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Ralph Nader > In the Public Interest > “On Liberty” – Judge Learned Hand’s Wisdom from 1944 More True Today

By Ralph Nader
October 29, 2021

When I was in Law School, among the most revered legal opinions were those by Judge Learned Hand of the U.S. Court of Appeals for the Second Circuit. They were precisely reasoned, not verbose, and reflected a very cultivated sense of justice, in the judgment of my law school professors. We were, nonetheless, encouraged to critique them in class.

What impressed me most about Judge Hand was a brief address he delivered in 1944, in the midst of World War II, to an audience gathered in New York’s Central Park on the occasion of “I Am an American Day.”

There was every temptation to give a “red, white and blue” speech of exuberant patriotic rhetoric. After all, the battles on the European and Pacific fronts were furious and producing mass casualties on all sides. Judge Hand resisted narrating the customary, nationalistic exaltations. Instead, he provided gentle transcendental wisdom for the ages. He spoke of people as being either the progenitors or destroyers of ‘liberty,’ as he broadly and deeply defined that abused word. We give birth or foster the light or darkness of a society. We are responsible, by clear inference, for allowing the concentrations of tyrannical exercises of power by the avaricious, despotic few over the many.

Judge Hand was fallible in his short discourse. Immigrants started to come to settle in America in the 17th century seeking various freedoms from oppression and want.  Unfortunately, these freedoms were collectively exercised at a deadly price to the First Natives of the continent – who bore the brutal brunt of genocide, terror, and armed seizure of their lands.

Read Judge Hand’s entire remarks below and note their prophetic pertinence for addressing today’s entrenched power brokers who put excessive profits over principle as they deepen and expand the ravaging corporate state.

The “Spirit of Liberty”

A speech given by Judge Learned Hand on May 21, 1944, in celebration of I Am an American Day.

We have gathered here to affirm a faith, a faith in a common purpose, a common conviction, a common devotion. Some of us have chosen America as the land of our adoption; the rest have come from those who did the same. For this reason we have some right to consider ourselves a picked group, a group of those who had the courage to break from the past and brave the dangers and the loneliness of a strange land. What was the object that nerved us, or those who went before us, to this choice? We sought liberty; freedoms from oppression, freedom from want, freedom to be ourselves. This we then sought; this we now believe that we are by way of winning.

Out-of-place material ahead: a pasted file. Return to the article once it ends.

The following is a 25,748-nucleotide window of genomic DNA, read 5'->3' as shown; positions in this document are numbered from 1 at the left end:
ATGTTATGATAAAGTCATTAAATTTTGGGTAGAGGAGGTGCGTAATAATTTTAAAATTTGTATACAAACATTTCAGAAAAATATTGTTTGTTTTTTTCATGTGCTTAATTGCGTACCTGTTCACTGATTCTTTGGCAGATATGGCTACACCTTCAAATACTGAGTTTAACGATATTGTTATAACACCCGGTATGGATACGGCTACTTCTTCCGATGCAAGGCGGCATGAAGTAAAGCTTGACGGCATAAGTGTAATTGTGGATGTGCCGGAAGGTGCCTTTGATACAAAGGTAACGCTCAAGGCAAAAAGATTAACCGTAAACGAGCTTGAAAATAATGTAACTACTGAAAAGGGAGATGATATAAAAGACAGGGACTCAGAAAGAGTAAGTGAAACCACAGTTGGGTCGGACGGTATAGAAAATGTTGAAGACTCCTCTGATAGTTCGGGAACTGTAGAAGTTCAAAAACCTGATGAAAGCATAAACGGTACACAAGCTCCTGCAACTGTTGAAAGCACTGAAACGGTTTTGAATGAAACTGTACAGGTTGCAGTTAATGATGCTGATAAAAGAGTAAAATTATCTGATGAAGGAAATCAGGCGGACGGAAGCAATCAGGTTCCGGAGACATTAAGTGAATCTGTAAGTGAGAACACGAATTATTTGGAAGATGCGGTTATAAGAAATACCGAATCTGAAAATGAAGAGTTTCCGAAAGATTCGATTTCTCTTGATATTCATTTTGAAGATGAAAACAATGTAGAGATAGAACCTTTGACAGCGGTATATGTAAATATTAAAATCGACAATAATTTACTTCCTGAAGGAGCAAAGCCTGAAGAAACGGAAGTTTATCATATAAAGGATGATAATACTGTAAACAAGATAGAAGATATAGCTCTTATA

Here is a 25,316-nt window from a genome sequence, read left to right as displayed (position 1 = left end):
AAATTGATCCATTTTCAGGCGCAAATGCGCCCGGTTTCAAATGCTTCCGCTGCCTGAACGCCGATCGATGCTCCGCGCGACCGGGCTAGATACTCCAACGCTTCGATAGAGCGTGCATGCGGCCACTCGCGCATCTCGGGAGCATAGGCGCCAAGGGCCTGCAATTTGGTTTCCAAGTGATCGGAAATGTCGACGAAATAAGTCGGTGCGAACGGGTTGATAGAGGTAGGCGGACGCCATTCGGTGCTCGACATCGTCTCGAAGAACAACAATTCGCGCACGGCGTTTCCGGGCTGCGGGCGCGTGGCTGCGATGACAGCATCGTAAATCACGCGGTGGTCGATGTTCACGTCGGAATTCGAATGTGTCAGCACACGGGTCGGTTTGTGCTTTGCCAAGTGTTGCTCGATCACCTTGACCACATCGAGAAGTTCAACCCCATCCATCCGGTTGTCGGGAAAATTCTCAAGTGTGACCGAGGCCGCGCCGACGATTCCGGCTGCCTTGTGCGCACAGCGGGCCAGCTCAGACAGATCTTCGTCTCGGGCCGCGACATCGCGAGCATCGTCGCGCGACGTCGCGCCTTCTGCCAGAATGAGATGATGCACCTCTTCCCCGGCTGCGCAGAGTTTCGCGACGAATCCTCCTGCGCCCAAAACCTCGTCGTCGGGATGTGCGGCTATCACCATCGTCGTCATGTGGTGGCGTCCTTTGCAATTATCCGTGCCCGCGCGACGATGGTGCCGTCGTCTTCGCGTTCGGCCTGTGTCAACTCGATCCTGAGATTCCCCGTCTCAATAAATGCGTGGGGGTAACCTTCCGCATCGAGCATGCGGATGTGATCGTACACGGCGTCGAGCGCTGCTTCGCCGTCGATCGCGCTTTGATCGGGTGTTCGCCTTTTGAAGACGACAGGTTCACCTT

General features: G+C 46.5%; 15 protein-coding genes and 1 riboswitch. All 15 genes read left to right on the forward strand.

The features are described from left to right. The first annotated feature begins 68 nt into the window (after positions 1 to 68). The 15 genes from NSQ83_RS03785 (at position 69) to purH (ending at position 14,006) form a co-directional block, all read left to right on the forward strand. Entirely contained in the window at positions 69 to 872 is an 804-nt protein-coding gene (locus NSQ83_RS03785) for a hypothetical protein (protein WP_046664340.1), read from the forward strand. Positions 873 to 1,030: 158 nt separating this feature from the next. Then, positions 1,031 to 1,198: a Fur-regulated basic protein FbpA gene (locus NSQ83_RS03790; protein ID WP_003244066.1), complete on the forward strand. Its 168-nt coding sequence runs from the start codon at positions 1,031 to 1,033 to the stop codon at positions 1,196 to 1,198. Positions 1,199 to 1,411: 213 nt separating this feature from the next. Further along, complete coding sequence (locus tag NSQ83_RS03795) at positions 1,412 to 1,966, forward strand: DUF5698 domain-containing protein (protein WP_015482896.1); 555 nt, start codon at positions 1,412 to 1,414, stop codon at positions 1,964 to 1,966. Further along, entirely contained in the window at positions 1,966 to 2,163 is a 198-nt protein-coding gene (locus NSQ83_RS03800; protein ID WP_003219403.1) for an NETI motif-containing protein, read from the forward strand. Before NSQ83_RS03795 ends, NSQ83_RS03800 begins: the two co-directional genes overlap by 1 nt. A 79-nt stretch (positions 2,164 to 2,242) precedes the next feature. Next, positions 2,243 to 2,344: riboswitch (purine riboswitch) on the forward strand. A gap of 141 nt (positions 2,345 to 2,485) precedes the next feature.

What do we mean when we say that first of all we seek liberty? I often wonder whether we do not rest our hopes too much upon constitutions, upon laws and upon courts. These are false hopes; believe me, these are false hopes. Liberty lies in the hearts of men and women; when it dies there, no constitution, no law, no court can even do much to help it. While it lies there it needs no constitution, no law, no court to save it. And what is this liberty which must lie in the hearts of men and women? It is not the ruthless, the unbridled will; it is not freedom to do as one likes. That is the denial of liberty, and leads straight to its overthrow. A society in which men recognize no check upon their freedom soon becomes a society where freedom is the possession of only a savage few; as we have learned to our sorrow.

What then is the spirit of liberty? I cannot define it; I can only tell you my own faith. The spirit of liberty is the spirit which is not too sure that it is right; the spirit of liberty is the spirit which seeks to understand the mind of other men and women; the spirit of liberty is the spirit which weighs their interests alongside its own without bias; the spirit of liberty remembers that not even a sparrow falls to earth unheeded; the spirit of liberty is the spirit of Him who, near two thousand years ago, taught mankind that lesson it has never learned but never quite forgotten; that there may be a kingdom where the least shall be heard and considered side by side with the greatest.

And now in that spirit, that spirit of an America which has never been, and which may never be; nay, which never will be except as the conscience and courage of Americans create it; yet in the spirit of that America which lies hidden in some form in the aspirations of us all; in the spirit of that America for which our young men are at this moment fighting and dying; in that spirit of liberty and of America I ask you to rise and with me pledge our faith in the glorious destiny of our beloved country.